DAVE BRIGGS: Ben, as I'm just trying to learn about this crypto space, it's being drilled into my head. Is this a hedge against inflation? Then on the face of inflation, a trillion dollars of crypto wiped out in six weeks. $250 billion in 24 hours. It is clearly not a hedge against inflation. What is it?

BEN ARMSTRONG: Well, I think it depends on how you look at it because if you look at the beginning of Bitcoin to now, like, you can make argument it definitely is. Right now, we're at the point in Bitcoin's four-year cycle to where we should be in a bear market. And prices should be going down. I mean, historically, it points to a $10,000 Bitcoin. Now, I don't know if we're going to get that low. But I think definitely challenging the lower 20s will be something that we will do here probably between now and November.

And I think that when it comes to talking about is Bitcoin a hedge, I mean, look, if you look at the price of gold, the price of gold, if there's a collapse or a recession, the price of gold generally tends to drop as well. So I don't think there's an asset out there that is 100% inflation-proof, that's 100% a hedge. We're always going to see things move with the overall markets. But I think what's really important to understand with Bitcoin is, it's shown an ability to outperform the rest of the market for a considerable part of its life. And that is cyclical, so we see it every four years.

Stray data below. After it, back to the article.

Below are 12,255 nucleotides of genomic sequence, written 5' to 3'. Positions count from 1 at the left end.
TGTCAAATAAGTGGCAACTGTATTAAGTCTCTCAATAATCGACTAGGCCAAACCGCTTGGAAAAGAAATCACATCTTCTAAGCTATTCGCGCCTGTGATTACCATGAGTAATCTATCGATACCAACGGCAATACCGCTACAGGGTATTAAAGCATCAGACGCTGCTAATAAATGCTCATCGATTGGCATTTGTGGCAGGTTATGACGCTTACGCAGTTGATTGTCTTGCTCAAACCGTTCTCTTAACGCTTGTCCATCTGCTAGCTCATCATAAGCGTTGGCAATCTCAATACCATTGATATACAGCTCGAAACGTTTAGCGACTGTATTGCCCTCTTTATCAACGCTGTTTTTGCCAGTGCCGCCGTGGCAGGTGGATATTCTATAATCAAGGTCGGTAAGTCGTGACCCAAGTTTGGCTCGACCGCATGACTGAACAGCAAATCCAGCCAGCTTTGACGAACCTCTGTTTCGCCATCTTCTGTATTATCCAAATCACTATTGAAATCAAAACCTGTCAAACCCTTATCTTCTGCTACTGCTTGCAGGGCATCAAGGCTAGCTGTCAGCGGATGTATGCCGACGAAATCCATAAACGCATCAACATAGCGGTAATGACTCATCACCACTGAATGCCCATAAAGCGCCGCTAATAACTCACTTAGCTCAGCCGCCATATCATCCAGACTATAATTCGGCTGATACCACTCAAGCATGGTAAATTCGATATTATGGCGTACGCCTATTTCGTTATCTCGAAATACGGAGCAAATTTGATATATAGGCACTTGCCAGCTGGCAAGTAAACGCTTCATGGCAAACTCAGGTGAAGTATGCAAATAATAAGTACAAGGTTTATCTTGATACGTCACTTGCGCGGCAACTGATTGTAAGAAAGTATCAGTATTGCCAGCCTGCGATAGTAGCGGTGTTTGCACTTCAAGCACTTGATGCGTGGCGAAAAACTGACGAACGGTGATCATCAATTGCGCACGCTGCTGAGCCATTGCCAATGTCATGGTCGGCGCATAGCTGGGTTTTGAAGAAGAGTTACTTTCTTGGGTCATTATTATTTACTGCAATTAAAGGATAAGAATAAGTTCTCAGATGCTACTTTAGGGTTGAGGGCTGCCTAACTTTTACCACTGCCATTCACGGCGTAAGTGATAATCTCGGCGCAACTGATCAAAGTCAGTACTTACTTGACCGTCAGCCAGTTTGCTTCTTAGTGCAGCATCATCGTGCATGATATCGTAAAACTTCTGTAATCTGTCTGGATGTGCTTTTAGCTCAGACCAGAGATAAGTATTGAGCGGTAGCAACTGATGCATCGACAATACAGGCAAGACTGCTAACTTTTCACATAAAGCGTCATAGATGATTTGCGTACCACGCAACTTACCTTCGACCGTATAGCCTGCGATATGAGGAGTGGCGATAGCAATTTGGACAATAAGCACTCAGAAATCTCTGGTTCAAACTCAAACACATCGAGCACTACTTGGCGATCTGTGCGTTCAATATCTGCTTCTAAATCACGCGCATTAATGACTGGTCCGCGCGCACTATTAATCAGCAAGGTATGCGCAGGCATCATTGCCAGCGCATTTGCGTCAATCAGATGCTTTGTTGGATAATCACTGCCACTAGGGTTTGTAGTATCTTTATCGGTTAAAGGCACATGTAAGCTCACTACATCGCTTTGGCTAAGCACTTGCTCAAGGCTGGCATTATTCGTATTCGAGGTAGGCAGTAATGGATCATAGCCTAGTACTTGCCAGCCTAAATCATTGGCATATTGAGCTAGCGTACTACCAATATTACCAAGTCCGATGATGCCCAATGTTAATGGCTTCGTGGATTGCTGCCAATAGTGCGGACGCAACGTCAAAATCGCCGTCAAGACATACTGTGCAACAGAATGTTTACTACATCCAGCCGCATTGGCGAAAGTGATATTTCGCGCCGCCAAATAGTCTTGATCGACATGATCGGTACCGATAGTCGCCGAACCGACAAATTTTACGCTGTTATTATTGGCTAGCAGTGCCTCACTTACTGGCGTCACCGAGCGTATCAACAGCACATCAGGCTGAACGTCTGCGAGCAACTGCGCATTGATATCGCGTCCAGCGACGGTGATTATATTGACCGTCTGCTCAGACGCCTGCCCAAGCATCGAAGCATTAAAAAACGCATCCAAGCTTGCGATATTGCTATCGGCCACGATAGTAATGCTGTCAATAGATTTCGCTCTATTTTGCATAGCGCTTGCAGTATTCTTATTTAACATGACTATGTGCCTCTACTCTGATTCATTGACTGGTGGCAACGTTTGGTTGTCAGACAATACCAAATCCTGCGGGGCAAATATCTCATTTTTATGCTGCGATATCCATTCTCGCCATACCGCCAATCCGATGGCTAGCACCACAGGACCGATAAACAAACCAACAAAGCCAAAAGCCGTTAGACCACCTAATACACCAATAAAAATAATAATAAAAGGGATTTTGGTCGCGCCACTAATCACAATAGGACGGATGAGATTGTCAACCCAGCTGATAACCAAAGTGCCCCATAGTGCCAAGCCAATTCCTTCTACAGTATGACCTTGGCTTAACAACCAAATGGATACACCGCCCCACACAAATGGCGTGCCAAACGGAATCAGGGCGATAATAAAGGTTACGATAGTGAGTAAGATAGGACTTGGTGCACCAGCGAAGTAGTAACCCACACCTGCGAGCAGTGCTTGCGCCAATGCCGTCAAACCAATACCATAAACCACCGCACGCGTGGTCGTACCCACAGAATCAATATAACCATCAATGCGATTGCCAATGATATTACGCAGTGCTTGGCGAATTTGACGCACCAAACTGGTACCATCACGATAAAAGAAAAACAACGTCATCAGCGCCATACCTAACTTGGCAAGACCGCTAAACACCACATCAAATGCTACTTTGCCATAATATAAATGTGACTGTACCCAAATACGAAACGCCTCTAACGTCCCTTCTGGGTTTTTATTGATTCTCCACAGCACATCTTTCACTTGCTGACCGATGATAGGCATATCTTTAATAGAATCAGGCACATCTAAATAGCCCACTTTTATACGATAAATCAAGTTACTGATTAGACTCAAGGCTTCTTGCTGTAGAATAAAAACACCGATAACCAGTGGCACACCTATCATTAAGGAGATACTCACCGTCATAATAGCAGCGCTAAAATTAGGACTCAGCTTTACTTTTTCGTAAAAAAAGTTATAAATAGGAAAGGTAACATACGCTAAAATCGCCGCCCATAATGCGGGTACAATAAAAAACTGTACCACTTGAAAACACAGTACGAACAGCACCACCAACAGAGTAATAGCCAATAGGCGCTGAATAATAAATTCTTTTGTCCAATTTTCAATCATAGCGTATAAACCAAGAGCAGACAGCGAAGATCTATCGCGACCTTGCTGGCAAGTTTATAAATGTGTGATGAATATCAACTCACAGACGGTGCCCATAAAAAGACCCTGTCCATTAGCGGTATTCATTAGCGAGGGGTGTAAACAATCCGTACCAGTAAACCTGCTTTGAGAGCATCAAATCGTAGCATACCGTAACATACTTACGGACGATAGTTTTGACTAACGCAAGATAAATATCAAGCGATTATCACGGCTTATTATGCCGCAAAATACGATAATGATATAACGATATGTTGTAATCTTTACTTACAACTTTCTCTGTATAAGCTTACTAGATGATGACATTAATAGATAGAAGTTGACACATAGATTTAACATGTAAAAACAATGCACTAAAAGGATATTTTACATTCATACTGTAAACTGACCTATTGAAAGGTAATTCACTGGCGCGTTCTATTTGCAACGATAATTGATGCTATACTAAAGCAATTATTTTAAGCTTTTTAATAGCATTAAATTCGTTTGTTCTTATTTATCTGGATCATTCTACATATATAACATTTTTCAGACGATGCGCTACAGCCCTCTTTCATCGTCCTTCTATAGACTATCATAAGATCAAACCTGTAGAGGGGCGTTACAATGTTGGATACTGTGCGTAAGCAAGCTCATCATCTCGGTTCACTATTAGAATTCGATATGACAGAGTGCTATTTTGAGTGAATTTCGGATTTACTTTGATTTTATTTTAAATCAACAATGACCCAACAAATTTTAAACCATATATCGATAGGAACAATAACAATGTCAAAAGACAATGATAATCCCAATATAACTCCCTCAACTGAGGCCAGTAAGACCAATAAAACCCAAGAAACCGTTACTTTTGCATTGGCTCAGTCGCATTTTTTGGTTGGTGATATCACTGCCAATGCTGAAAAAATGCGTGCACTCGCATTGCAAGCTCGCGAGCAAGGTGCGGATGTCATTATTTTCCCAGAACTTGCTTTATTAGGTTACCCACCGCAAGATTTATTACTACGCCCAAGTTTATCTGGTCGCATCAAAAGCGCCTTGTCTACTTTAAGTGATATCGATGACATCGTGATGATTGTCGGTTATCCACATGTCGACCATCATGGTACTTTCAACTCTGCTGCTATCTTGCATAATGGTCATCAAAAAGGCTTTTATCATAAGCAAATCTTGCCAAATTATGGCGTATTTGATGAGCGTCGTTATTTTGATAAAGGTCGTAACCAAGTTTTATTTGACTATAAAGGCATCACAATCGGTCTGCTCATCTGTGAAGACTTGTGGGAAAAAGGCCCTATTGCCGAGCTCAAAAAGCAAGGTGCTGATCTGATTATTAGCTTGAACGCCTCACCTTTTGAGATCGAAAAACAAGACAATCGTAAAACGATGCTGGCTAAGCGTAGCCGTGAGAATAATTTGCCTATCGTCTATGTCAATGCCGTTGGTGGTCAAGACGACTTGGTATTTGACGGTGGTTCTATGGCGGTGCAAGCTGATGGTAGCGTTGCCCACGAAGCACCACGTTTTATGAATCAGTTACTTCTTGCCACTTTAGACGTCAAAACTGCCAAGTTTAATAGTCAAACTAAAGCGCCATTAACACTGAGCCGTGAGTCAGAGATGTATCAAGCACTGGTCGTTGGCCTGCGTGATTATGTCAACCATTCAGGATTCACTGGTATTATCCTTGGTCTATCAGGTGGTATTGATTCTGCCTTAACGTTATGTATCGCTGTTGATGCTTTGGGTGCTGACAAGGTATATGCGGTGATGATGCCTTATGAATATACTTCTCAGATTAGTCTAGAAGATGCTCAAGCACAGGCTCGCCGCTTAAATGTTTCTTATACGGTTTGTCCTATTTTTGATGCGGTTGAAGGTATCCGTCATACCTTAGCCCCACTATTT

Right now, Bitcoin should be dropping. 2024, end of 2024, we should see Bitcoin probably hitting all-time highs again, somewhere around that time. So it's going to be a long road to get there. But Bitcoin tends to bounce back further and harder than other assets coming out of the crash. So it's definitely something to watch. If this recession ends at some point, maybe 12, 18 months, watch for Bitcoin to bounce back much harder.

SEANA SMITH: So, Ben, you're even more bullish than that on Bitcoin because there is a recent tweet that you put out that I want to pull up, if we can. You said that Bitcoin is going to hit $1 million per coin by 2023. You went on to say that Bitcoin would become the world reserve currency around 2075 and that Ether is going to pass Bitcoin in market cap by 2030. What needs to happen in order for us-- so let's just start with number one. In order for us to-- for Bitcoin to hit a million dollars per coin, what needs to happen?

BEN ARMSTRONG: Well, Bitcoin just needs to continue on the process it's on, you know, on the journey it's on, which is, every four years, we get the production of Bitcoin cut literally in half. We're going to see more adoption of Bitcoin, but not necessarily adoption as, like, legal tender. We're going to see more regulation that's Bitcoin-friendly, I believe.

The talk of Bitcoin is against the environment. That's going to fade away, as it actually creates a lot more renewable energy sources. I was just with a Bitcoin mining company that used to be an environmental company. They believe that Bitcoin is actually the key to the future of the environment, which is quite interesting.